The Quad in India: An Agenda for Deepening Cooperation

By Afeena Ashfaque —

Night traffic in Kolkata, West Bengal in India. Countries of the Quad – the United States, Japan, and Australia – have an opportunity to deepen cooperation on infrastructure investment and development projects to aid the Quad’s fourth member, India. Source: Rudresh_calls’ flickr photostream, used under a creative commons license

On December 27, 2018, the Australian High Commission in India announced that the government had authorized funding for a planned new consulate in Kolkata. With this development, Australia joins the United States and Japan with a significant diplomat presence in India. While this group of countries, which form the  “Quad,” is not primarily viewed as a vehicle for economic cooperation, all four countries have an opportunity to deepen their cooperation by coordinating their various bilateral infrastructure partnership initiatives and building upon their respective footprints to provide infrastructure financing for development projects at the state and local levels throughout India .

Bilateral Initiatives between India and Members of the Quad

The United States, Japan, and Australia have already undertaken significant investments in India at this level for some time now. For example, the U.S. Trade and Development Agency has launched initiatives to provide technical assistance to support the development of Smart Cities technologies in India. Other engagements at the state and local levels include Treasury Department advice and technical support to the Pune Municipal Corporation for the establishment of India’s first municipal bond issue in over 15 years, and the U.S. Agency for International Development’s partnership to promote healthy cities in India by increasing access to clean water and sanitation.

The United States plans to expand on this bilateral cooperation in coming years. The Trump administration has announced over $100 million in new infrastructure support funds in June 2018. Moreover, the passage of the Better Utilization of Investments Leading to Development (BUILD) Act in Congress will add billions of dollars in infrastructure aid funding across the Indo-Pacific region, and will create a new “U.S. International Development Finance Corporation.”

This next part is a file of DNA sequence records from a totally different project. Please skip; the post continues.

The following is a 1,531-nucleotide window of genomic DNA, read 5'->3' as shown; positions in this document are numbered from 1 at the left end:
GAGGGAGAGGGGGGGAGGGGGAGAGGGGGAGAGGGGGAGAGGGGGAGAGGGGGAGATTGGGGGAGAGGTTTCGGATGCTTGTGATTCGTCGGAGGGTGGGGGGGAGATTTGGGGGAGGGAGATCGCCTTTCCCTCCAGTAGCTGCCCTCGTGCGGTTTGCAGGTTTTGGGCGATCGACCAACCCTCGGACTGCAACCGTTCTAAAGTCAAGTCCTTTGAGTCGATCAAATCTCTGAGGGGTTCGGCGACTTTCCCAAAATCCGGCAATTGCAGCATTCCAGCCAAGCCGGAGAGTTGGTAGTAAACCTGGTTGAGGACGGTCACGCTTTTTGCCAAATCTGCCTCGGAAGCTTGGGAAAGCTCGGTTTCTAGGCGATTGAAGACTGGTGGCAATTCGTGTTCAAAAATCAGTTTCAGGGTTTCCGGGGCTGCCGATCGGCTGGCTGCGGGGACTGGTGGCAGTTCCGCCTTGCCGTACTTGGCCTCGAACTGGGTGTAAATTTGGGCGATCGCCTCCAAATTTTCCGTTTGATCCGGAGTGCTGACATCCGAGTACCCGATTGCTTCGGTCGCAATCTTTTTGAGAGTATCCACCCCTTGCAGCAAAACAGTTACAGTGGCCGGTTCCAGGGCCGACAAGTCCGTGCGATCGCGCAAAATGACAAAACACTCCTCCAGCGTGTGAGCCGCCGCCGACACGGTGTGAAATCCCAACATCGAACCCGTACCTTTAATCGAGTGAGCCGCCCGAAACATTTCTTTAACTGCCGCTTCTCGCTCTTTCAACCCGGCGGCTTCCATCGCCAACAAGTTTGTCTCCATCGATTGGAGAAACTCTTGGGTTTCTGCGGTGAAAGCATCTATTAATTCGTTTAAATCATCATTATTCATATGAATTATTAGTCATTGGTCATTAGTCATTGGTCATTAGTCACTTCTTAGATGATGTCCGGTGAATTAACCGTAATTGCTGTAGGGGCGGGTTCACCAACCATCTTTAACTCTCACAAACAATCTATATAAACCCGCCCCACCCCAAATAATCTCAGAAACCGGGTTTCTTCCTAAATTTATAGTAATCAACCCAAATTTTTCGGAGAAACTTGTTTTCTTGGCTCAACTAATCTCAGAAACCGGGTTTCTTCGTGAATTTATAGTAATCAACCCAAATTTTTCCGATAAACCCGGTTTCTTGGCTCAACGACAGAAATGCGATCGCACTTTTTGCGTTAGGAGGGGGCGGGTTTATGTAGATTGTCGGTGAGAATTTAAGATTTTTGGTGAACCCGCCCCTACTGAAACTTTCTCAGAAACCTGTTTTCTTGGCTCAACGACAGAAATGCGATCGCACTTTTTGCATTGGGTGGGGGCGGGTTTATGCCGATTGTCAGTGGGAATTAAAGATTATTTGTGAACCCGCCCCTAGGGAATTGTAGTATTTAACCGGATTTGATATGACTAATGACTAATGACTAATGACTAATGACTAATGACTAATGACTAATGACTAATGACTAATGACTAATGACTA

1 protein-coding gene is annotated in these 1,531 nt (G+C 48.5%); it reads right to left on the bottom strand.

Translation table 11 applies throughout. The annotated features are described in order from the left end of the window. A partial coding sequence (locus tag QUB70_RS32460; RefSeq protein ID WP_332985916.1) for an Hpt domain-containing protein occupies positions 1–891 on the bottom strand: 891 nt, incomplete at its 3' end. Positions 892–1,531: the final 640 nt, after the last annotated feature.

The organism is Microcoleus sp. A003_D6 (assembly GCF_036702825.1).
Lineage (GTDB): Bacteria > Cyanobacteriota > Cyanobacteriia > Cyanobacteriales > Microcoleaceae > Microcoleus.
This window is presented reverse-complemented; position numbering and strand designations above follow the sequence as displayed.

Similarly, Japan has supported the development of India’s infrastructure with financing and technical assistance for the development of Delhi-Mumbai Industrial Corridor, a $90 billion mega-infrastructure initiative stretching over 900 miles that will connect India’s political capital of New Delhi with its business capital of Mumbai. As part of this project, Japan will provide nearly 80 percent of the financing for the development of the 400-mile long Mumbai-Ahmedabad Bullet Train Project. Japan is also providing over $350 million in development loans to India for the improvement of roads and bridges in the North Eastern Region in hopes of promoting regional socioeconomic development.

Australia has also launched significant bilateral initiatives to provide new financing for infrastructure in India. In 2017, Australia’s sovereign wealth fund, with $91 billion of assets under management, announced it will invest in Indian infrastructure such as roads, telecommunications, and clean energy. In November 2018, it also announced the establishment of the Australian Infrastructure Financing Facility for countries in the Indo-Pacific region, creating a $2 billion infrastructure initiative, and providing an additional $1 billion in capital to Australia’s export financing agency.

The Scope for Joint Cooperation in India

Given the breadth of the infrastructure projects and support these countries are undertaking on a bilateral basis with India, there is considerable scope for the four Quad countries to deepen their coordination and cooperation on joint infrastructure initiatives in India. Such efforts could improve efficiency, help realize new synergies, and generate return on investment for their infrastructure projects in India.

Moreover, since India is limited by its fiscal constraints to commit major investments for regional infrastructure development, joint coordination by the Quad members will not only advance their relations with India, but also provide much needed depth and substance to their “free and open Indo-Pacific” strategy.

Today the Quad, as a group of like-minded democracies, is still finding its feet and seeking to clarify its mission in the Indo-Pacific region. Deepened coordination on infrastructure development within India could help the group become more cohesive as it prepares to take more ambitious steps in the future in promoting joint-infrastructure development initiatives throughout the Indo-Pacific region. They should look to the growing number of consulates these countries have in Indian cities to help coordinate joint development projects in India.

Ms. Afeena Ashfaque is a Program Coordinator & Research Assistant with the Wadhwani Chair in U.S.-India Policy Studies at CSIS. Follow her on twitter @AfeenaAshfaque.


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